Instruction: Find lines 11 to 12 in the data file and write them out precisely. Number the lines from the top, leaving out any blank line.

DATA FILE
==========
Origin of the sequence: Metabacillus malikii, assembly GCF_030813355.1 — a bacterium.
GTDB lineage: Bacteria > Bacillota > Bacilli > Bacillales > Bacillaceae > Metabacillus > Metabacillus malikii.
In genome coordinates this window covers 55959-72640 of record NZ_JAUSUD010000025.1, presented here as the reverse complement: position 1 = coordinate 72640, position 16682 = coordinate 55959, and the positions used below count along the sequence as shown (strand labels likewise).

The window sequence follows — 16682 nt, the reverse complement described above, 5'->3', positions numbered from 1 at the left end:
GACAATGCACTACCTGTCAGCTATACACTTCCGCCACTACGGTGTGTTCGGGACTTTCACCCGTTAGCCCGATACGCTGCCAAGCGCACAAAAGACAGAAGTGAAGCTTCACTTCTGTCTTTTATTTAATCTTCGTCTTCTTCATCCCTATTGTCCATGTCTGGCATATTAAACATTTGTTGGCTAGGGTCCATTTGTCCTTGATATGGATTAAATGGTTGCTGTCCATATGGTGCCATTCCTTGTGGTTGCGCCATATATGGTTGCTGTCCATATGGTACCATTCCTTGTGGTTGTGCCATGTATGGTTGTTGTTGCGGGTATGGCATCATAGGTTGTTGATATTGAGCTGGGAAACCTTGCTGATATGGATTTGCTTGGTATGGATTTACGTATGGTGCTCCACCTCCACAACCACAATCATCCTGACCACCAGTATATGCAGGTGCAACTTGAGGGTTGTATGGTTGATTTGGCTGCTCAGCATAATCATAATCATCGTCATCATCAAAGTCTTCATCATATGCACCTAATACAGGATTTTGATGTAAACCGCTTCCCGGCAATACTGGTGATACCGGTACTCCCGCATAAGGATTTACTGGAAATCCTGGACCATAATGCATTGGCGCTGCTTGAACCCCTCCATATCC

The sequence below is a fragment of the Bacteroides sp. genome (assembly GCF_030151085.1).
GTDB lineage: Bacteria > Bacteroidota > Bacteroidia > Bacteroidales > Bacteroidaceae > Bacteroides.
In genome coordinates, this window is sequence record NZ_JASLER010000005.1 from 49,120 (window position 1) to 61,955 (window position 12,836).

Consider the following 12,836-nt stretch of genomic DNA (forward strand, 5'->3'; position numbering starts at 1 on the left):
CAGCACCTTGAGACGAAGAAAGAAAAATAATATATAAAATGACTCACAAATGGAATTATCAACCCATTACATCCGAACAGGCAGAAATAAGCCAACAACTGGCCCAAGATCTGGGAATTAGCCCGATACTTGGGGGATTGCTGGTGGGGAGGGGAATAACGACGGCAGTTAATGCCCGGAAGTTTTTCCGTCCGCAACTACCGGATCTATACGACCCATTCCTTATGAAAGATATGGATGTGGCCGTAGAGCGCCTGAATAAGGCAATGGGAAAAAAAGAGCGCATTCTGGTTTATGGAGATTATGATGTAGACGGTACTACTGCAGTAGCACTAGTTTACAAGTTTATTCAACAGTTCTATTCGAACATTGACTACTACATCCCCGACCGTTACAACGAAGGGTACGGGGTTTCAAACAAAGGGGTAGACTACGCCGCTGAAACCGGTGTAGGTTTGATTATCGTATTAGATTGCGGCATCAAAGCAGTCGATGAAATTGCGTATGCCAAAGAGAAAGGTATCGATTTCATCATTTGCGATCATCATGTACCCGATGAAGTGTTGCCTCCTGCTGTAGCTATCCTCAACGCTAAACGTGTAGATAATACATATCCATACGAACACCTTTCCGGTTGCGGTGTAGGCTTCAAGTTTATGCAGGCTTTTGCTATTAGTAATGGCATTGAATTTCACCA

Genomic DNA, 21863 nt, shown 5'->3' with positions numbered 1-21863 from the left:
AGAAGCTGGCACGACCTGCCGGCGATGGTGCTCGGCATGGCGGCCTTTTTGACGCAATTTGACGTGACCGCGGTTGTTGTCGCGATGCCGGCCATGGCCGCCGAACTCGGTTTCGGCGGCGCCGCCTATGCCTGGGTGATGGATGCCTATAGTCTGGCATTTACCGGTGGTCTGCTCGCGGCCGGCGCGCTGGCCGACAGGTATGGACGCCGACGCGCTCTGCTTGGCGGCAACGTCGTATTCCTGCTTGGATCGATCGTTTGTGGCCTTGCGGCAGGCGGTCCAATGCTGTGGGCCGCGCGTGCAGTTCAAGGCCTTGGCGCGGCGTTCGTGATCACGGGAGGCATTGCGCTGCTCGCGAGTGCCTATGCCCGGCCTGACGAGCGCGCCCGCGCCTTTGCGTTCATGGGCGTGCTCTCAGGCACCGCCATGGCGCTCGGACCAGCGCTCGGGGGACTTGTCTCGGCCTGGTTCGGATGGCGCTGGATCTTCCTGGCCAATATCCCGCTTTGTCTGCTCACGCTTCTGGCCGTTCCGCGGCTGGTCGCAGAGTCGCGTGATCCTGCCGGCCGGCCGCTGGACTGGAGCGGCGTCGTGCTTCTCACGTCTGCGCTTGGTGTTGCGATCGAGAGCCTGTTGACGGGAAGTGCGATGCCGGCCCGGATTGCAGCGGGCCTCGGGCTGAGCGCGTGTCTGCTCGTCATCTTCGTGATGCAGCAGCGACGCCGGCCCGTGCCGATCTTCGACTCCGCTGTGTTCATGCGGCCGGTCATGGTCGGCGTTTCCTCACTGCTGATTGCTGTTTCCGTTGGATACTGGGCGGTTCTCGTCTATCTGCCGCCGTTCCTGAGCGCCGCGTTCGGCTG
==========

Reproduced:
Genomic DNA, 21863 nt, shown 5'->3' with positions numbered 1-21863 from the left:
AGAAGCTGGCACGACCTGCCGGCGATGGTGCTCGGCATGGCGGCCTTTTTGACGCAATTTGACGTGACCGCGGTTGTTGTCGCGATGCCGGCCATGGCCGCCGAACTCGGTTTCGGCGGCGCCGCCTATGCCTGGGTGATGGATGCCTATAGTCTGGCATTTACCGGTGGTCTGCTCGCGGCCGGCGCGCTGGCCGACAGGTATGGACGCCGACGCGCTCTGCTTGGCGGCAACGTCGTATTCCTGCTTGGATCGATCGTTTGTGGCCTTGCGGCAGGCGGTCCAATGCTGTGGGCCGCGCGTGCAGTTCAAGGCCTTGGCGCGGCGTTCGTGATCACGGGAGGCATTGCGCTGCTCGCGAGTGCCTATGCCCGGCCTGACGAGCGCGCCCGCGCCTTTGCGTTCATGGGCGTGCTCTCAGGCACCGCCATGGCGCTCGGACCAGCGCTCGGGGGACTTGTCTCGGCCTGGTTCGGATGGCGCTGGATCTTCCTGGCCAATATCCCGCTTTGTCTGCTCACGCTTCTGGCCGTTCCGCGGCTGGTCGCAGAGTCGCGTGATCCTGCCGGCCGGCCGCTGGACTGGAGCGGCGTCGTGCTTCTCACGTCTGCGCTTGGTGTTGCGATCGAGAGCCTGTTGACGGGAAGTGCGATGCCGGCCCGGATTGCAGCGGGCCTCGGGCTGAGCGCGTGTCTGCTCGTCATCTTCGTGATGCAGCAGCGACGCCGGCCCGTGCCGATCTTCGACTCCGCTGTGTTCATGCGGCCGGTCATGGTCGGCGTTTCCTCACTGCTGATTGCTGTTTCCGTTGGATACTGGGCGGTTCTCGTCTATCTGCCGCCGTTCCTGAGCGCCGCGTTCGGCTG